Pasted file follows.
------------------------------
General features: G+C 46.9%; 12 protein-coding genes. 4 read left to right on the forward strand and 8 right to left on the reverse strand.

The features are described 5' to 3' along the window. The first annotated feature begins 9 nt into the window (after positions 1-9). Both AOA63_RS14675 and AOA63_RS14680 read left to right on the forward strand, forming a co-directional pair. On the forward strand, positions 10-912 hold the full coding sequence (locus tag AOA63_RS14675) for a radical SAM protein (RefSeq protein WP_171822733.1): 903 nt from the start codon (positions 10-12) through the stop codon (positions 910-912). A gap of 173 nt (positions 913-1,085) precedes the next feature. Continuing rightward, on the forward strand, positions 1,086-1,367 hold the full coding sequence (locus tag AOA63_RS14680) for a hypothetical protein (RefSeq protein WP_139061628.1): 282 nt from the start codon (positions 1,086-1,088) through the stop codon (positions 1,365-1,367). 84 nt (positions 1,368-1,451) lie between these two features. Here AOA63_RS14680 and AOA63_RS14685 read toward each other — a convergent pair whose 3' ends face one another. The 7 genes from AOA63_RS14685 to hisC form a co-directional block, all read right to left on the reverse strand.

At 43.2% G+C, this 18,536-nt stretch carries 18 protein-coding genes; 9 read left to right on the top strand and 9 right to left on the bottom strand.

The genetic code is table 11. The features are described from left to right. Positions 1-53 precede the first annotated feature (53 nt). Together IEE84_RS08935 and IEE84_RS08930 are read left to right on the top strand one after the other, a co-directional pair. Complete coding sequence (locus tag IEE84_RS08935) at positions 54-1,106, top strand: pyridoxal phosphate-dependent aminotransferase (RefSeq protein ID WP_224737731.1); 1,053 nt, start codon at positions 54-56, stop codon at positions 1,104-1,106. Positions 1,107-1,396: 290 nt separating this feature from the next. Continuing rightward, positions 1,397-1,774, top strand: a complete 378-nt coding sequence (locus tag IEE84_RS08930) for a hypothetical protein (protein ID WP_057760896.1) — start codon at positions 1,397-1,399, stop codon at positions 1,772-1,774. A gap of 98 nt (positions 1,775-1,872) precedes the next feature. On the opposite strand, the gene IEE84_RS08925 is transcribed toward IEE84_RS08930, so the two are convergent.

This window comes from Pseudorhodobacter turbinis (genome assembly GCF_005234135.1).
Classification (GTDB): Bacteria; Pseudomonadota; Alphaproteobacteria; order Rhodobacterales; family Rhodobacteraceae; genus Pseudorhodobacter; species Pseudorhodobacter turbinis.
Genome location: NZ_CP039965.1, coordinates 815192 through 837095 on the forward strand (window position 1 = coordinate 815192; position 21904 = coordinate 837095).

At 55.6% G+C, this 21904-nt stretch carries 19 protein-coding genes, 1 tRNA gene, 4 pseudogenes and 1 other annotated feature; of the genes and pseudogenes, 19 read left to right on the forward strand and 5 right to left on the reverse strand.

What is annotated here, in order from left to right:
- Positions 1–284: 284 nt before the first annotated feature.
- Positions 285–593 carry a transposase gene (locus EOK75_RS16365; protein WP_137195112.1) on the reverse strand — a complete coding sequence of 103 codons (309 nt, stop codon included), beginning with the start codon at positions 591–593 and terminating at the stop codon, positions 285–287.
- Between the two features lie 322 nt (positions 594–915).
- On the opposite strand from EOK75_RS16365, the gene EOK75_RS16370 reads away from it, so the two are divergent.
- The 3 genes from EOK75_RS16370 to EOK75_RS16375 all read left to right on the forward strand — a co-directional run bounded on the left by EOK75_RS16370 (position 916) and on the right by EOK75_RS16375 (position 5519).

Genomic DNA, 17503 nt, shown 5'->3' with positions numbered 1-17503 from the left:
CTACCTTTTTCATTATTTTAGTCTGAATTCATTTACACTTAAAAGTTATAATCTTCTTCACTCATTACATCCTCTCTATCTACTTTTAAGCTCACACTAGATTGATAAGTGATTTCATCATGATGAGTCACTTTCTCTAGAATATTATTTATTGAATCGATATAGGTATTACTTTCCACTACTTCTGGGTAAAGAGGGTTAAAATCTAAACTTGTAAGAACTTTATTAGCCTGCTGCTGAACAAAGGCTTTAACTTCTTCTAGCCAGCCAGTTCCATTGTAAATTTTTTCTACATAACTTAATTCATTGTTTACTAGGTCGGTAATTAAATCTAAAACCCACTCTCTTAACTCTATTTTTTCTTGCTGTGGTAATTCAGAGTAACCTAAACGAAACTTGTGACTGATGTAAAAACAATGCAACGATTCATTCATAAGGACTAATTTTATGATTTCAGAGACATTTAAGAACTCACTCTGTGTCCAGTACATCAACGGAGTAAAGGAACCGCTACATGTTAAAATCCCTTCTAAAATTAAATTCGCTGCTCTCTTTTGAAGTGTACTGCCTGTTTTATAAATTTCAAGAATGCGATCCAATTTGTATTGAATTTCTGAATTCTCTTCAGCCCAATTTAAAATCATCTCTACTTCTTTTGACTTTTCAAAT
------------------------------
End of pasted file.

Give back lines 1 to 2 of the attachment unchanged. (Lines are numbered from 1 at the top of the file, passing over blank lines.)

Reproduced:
General features: G+C 46.9%; 12 protein-coding genes. 4 read left to right on the forward strand and 8 right to left on the reverse strand.

The features are described 5' to 3' along the window. The first annotated feature begins 9 nt into the window (after positions 1-9). Both AOA63_RS14675 and AOA63_RS14680 read left to right on the forward strand, forming a co-directional pair. On the forward strand, positions 10-912 hold the full coding sequence (locus tag AOA63_RS14675) for a radical SAM protein (RefSeq protein WP_171822733.1): 903 nt from the start codon (positions 10-12) through the stop codon (positions 910-912). A gap of 173 nt (positions 913-1,085) precedes the next feature. Continuing rightward, on the forward strand, positions 1,086-1,367 hold the full coding sequence (locus tag AOA63_RS14680) for a hypothetical protein (RefSeq protein WP_139061628.1): 282 nt from the start codon (positions 1,086-1,088) through the stop codon (positions 1,365-1,367). 84 nt (positions 1,368-1,451) lie between these two features. Here AOA63_RS14680 and AOA63_RS14685 read toward each other — a convergent pair whose 3' ends face one another. The 7 genes from AOA63_RS14685 to hisC form a co-directional block, all read right to left on the reverse strand.